Bank Marketing: 7 Tips to Improve Small Business Lead Generation

Posted by Bruce McMeekin

small business ownerIf you are a bank marketing professional, you no doubt understand what a challenge it is to convince small business owners and CFO's that it's time to switch banks. Even developing enough doubt in the mind of a small business owner about their current situation to consider meeting with your bank is a difficult task.

So what can you do to be sure that your bank is on the very short list of contending banks if and when a business decides to start looking around? Stick with best practices, including these 7 tips for improving your bank's lead generation program success:  

 

1. Understand that the needs of the small business audiences vary by segment and speak to each segment's particular needs.

  • Segment messaging by company revenue (<$500K, < $2 mllion, < $5 million) since the financial needs of small businesses vary dramatically across these segments.

  • Segment messaging by “industry cluster needs” (likely to need credit, likely to need CM, likely to need payroll, etc.)

  • Segmenting by ownership structure (Partnership vs. single owner vs. family business)

  • Segment by owners' goals.  Do they want to sell their firm quickly?  Do they want to grow or enjoy their current size?

2. Build an accurate, actionable list.  Nothing else matters if you have a poor quality list.

  • Use multiple sources to enhance coverage and verify accuracy

  • Ensure decision maker(s) name and title are included in the record.  It is truly amazing how much mail we see with simply a company name and address.  

  • Acquire segmentable data fields, such as sales revenue, industry, and employee count at a minimum

  • Acquire UCC data to help determine where prospect might be currently banking (if a company has a secured loan or credit line, their bank must make a public UCC listing in order to perfect their lien).

  • Geo-target using drive-time radii based on existing customer distribution - OR geo-target around specific competitors' branches if a specific bank is likely to have dissatisfied customers (post-merger, fee changes, tighter credit, etc.)

  • Make sure you have a clean list (ensure your agency runs lists through the National Change of Address service).  You might also consider a low cost telephone verification service to make sure your prospect is still in business, determine decision maker name, etc.  

3. Use offers that reward the desired behavior to drive your prospects to act. 

  • Use content that matters to build interest and differentiation.

  • Be clear about what you want the prospect to do: “Want to learn more?  Download the full article at..." or “If you need to improve your cash flow, we should meet and I’ll bring along a copy of <book>”

  • Use credit offers for real estate, wholesalers, vehicle/parts dealers, gas stations, healthcare, builders/developers

  • Use deposit-related offers for insurance, attorneys, accountants, professional services, and other cash rich industries.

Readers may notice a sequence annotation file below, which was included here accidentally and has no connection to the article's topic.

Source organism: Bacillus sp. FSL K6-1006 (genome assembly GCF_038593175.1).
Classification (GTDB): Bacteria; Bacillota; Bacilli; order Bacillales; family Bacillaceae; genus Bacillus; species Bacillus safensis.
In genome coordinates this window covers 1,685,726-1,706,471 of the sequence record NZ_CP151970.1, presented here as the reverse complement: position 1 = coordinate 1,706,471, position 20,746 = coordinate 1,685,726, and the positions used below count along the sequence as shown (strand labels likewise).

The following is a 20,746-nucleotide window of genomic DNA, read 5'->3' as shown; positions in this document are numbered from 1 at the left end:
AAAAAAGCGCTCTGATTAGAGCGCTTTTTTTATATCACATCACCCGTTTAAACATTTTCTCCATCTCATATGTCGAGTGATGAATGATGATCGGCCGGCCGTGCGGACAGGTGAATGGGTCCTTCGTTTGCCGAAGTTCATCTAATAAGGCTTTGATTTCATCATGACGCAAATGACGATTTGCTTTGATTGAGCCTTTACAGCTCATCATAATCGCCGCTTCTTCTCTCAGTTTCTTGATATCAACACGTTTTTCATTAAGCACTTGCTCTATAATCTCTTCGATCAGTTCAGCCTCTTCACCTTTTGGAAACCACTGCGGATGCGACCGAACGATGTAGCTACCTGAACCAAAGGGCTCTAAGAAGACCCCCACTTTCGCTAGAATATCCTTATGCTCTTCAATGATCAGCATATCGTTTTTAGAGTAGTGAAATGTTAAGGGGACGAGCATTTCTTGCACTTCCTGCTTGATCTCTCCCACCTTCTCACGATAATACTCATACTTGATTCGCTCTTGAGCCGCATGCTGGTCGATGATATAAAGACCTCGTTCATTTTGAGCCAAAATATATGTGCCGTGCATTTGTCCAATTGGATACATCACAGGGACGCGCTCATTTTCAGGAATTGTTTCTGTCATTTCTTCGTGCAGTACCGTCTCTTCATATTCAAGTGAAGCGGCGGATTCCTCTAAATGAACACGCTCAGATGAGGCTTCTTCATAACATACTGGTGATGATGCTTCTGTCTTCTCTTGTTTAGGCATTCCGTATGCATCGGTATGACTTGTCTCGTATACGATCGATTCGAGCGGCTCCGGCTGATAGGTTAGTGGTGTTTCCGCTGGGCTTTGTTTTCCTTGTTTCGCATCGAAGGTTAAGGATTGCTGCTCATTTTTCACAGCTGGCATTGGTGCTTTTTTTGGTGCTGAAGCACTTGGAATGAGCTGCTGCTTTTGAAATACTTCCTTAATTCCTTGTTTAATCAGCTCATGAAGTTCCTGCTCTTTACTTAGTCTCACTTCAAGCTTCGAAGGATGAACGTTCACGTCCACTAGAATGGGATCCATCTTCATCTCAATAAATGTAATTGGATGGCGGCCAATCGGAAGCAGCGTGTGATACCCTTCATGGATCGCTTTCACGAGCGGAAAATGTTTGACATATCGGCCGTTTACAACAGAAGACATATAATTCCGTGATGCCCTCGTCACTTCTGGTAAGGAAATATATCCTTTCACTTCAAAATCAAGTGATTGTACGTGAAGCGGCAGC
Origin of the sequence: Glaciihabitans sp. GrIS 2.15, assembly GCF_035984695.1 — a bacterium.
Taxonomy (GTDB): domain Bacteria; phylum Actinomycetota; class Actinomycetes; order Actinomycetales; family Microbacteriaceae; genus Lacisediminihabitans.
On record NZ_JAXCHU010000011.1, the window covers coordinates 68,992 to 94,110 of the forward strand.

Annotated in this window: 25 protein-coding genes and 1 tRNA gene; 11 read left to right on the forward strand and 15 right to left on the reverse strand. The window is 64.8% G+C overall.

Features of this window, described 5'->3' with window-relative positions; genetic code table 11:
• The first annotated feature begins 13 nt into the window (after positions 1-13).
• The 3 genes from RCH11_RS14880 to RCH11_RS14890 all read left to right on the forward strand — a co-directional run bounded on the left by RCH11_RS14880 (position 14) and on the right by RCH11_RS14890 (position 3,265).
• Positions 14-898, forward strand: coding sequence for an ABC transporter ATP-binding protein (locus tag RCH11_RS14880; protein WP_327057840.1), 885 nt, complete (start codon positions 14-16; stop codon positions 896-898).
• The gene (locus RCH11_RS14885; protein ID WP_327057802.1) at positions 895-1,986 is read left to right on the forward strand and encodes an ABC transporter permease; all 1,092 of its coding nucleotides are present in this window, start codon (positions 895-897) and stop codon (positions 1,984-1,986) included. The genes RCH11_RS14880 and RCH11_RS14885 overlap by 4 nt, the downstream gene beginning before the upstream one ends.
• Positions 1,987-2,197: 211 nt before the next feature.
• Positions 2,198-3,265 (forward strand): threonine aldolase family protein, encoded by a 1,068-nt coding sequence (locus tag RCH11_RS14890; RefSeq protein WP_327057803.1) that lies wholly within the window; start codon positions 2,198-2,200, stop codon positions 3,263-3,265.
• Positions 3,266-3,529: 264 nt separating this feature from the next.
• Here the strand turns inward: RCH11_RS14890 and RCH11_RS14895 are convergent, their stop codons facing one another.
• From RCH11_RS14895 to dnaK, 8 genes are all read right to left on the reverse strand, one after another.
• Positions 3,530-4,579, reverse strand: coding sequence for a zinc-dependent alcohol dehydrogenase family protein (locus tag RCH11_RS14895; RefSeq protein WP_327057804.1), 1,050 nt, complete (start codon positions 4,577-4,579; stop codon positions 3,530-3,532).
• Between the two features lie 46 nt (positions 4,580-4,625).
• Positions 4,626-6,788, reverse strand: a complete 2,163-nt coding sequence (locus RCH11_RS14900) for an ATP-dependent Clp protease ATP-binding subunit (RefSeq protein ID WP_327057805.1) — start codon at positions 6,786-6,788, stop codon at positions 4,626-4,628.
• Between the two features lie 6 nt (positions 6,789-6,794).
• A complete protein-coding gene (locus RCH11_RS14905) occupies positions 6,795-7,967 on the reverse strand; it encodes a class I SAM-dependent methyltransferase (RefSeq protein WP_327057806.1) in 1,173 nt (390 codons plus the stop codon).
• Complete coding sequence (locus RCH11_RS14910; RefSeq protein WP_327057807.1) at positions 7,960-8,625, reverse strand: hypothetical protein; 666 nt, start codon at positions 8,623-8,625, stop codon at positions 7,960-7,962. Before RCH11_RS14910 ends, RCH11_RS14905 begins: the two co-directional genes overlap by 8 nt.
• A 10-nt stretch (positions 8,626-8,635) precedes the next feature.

4. Engage your sales force.

  • Arm each sales person with tools and information to succeed

  • Use a campaign mentality, perhaps even with sales incentives, to focus on a select target audience: using Branch footprint or Business Banker territory/specialty (i.e. healthcare)

  • Recognize EACH win.  It does not take long to write a weekly email summary of your success...and this goes a long way.  

  • Equip sales with an additional pocket offer they can use to help push fence sitters their way: “Right now, we can reward new customers with a $200 bonus if you add online banking to a new checking account."

  • Identify potential barriers to sale and provide “silver bullets” for overcoming each

 
5. Use direct mail frequently to target high value prospects, with messaging and offers tailored to their profile (see offers above).

 We like to think that everyone in the audience is prepared to engage in a decision about banking the day they receive the mail!  Sadly that is not true.  

6. Don’t overspend on low value prospects.  Do “overspend” on high value prospects.It’s reasonable to spend 1 year’s profit to acquire a multi-year customer.   For customers that are likely to have low deposit balances and fees, you need to be sure your cost of acquisition does not exceed your potential profit per customer.

7. Automate lead nurturing messaging with email and direct mail.  Let’s face it, most companies aren’t ready to switch banks today.  Certain leads will require 1 to 2 years of nurturing to become sales ready. 

  • Get opt-in permission to stay in touch with prospects with valuable content and referrals

  • Develop a series of offers to keep front and center in a prospect’s mind at all times

  • Emphasize that switching banks is easier than it seems

Of course, we're always happy to discuss your specific program goals. Give us a call at 781-741-8005 if you'd like to ask questions or bounce some ideas off us to help you put these tips into action!
 
Learn more about BKM's Financial Services practice
 

Topics: Bank Marketing, Direct Marketing